The good news in agriculture is that Gujarat and even Rajasthan show it can be done. These two states succeeded in the first decade of the 21st century in raising agricultural growth annually by 9.8 and 9.6 per cent, respectively. The bumper dividend of the Narmada waters notwithstanding, the success in Gujarat's agriculture has, in fact, been more notable than its success in manufacturing. Dilip Patel, who runs oil mills and yarn producing factories in Mehsana, ticks off a few of the government's initiatives: building small canals to deliver water to farmers' fields; the dispersal of farming knowledge as well as subsidies for better seeds and fertilisers through events like Krishi Mahotsav; the use of Bt cotton; and the recent push on drip irrigation. Thriving rural cooperatives and excellent roads that extend into rural areas as well as a regular supply of electricity complete the picture.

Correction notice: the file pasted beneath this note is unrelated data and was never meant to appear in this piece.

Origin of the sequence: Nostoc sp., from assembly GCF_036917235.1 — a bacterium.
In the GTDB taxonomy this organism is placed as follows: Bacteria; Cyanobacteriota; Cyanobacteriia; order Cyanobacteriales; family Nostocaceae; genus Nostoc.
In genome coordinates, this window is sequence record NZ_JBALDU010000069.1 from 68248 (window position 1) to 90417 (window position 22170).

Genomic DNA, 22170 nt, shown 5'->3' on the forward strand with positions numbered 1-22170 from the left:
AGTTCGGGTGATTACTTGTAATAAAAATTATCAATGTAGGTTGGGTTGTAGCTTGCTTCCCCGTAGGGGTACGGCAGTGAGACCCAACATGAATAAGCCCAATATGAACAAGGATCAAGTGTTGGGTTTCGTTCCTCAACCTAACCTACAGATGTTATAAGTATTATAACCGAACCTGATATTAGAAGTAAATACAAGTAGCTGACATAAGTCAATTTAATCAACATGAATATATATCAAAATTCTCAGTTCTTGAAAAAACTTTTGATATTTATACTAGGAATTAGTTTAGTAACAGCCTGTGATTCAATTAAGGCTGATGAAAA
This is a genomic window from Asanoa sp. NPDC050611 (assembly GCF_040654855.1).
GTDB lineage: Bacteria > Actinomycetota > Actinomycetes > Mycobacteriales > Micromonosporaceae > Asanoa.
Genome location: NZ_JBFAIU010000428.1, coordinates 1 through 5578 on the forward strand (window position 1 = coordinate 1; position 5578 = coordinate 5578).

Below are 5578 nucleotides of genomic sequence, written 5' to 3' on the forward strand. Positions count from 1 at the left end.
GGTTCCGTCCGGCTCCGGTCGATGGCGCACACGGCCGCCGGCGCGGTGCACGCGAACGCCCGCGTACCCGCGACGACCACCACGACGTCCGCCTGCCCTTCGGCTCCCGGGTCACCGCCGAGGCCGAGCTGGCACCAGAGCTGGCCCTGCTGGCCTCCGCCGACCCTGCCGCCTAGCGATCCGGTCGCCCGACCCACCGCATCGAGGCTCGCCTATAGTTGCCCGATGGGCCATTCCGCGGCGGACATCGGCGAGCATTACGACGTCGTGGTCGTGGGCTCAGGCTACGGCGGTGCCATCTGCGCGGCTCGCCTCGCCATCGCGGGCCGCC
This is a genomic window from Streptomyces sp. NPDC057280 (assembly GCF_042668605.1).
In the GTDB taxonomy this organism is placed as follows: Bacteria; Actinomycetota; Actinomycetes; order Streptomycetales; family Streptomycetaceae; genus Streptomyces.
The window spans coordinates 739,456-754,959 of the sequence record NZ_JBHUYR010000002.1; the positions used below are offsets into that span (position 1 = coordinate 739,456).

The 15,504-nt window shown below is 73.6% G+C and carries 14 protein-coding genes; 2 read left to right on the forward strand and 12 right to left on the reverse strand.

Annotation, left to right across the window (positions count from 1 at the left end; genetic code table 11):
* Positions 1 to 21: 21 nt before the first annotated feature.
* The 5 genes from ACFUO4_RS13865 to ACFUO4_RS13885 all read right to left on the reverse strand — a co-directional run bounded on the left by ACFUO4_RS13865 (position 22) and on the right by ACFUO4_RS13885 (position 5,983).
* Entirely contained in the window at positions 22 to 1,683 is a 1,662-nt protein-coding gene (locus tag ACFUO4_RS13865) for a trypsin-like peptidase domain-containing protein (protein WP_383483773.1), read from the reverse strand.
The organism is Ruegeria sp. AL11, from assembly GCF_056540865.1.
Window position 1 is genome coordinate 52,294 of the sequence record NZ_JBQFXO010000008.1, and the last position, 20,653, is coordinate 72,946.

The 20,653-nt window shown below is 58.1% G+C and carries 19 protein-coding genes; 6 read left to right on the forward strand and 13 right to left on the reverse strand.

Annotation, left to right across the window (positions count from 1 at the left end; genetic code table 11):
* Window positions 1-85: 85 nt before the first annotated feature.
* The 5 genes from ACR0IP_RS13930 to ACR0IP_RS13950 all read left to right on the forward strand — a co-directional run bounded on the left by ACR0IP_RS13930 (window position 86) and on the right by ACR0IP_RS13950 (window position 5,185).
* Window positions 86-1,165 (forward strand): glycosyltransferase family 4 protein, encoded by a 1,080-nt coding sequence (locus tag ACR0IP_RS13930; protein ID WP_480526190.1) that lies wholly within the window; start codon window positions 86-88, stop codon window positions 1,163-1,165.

The problem of the average landholding being just 1.15 hectares makes the challenge almost insurmountable, but with half the population dependent on agriculture, governments are going to have to try much harder to, say, introduce drought-resistant crops as water scarcity becomes ever more acute and reform our agricultural marketing mechanisms. The country also needs to redouble its efforts to improve the adoption of crop insurance - only about five per cent of wheat farmers had insurance in 2012. Recent reports in this paper and other business dailies show that farmers not only tend not to know about crop insurance, but that the system for rural finance (both for loans and insurance) is stacked against them. Loans in many cases require bribes, while those with insurance have found settling claims after the unpredictable weather of the past few months has been riddled with definitional issues or the classic bureaucratic runaround at which our government institutions are undisputed world champions. As Mr Gulati points out, instead of waiting for months for often corrupt village patwaris to pronounce on the extent of a farmer's crop losses, living in the 21st century affords us the opportunity to use satellite imagery to quickly approximate those losses. "There is available technology to capture each farm on a pixel, linked to farmers' accounts and unique identification numbers... if there is a hailstorm tonight in any area, within 24 to 48 hours... compensation money (can) be transferred to farmers' accounts," he writes. Now, that would be a life-affirming definition of financial inclusion.